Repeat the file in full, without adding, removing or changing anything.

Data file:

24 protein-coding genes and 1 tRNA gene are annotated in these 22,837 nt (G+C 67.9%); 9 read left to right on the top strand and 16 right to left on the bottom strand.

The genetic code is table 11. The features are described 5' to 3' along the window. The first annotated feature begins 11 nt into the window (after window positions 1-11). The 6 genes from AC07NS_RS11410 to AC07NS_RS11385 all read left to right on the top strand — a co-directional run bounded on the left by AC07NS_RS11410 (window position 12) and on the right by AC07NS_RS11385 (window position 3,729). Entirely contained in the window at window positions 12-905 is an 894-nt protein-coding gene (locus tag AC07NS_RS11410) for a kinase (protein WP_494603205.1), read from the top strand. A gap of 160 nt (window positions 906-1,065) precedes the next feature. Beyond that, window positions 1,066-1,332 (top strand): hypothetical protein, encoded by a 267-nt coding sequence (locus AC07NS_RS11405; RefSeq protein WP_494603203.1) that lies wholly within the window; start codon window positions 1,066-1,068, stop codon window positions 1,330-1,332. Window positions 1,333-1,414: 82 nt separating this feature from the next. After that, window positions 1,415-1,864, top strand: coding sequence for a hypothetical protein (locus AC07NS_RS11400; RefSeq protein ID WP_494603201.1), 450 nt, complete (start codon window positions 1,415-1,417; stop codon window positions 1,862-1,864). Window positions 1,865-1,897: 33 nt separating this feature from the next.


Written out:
24 protein-coding genes and 1 tRNA gene are annotated in these 22,837 nt (G+C 67.9%); 9 read left to right on the top strand and 16 right to left on the bottom strand.

The genetic code is table 11. The features are described 5' to 3' along the window. The first annotated feature begins 11 nt into the window (after window positions 1-11). The 6 genes from AC07NS_RS11410 to AC07NS_RS11385 all read left to right on the top strand — a co-directional run bounded on the left by AC07NS_RS11410 (window position 12) and on the right by AC07NS_RS11385 (window position 3,729). Entirely contained in the window at window positions 12-905 is an 894-nt protein-coding gene (locus tag AC07NS_RS11410) for a kinase (protein WP_494603205.1), read from the top strand. A gap of 160 nt (window positions 906-1,065) precedes the next feature. Beyond that, window positions 1,066-1,332 (top strand): hypothetical protein, encoded by a 267-nt coding sequence (locus AC07NS_RS11405; RefSeq protein WP_494603203.1) that lies wholly within the window; start codon window positions 1,066-1,068, stop codon window positions 1,330-1,332. Window positions 1,333-1,414: 82 nt separating this feature from the next. After that, window positions 1,415-1,864, top strand: coding sequence for a hypothetical protein (locus AC07NS_RS11400; RefSeq protein ID WP_494603201.1), 450 nt, complete (start codon window positions 1,415-1,417; stop codon window positions 1,862-1,864). Window positions 1,865-1,897: 33 nt separating this feature from the next.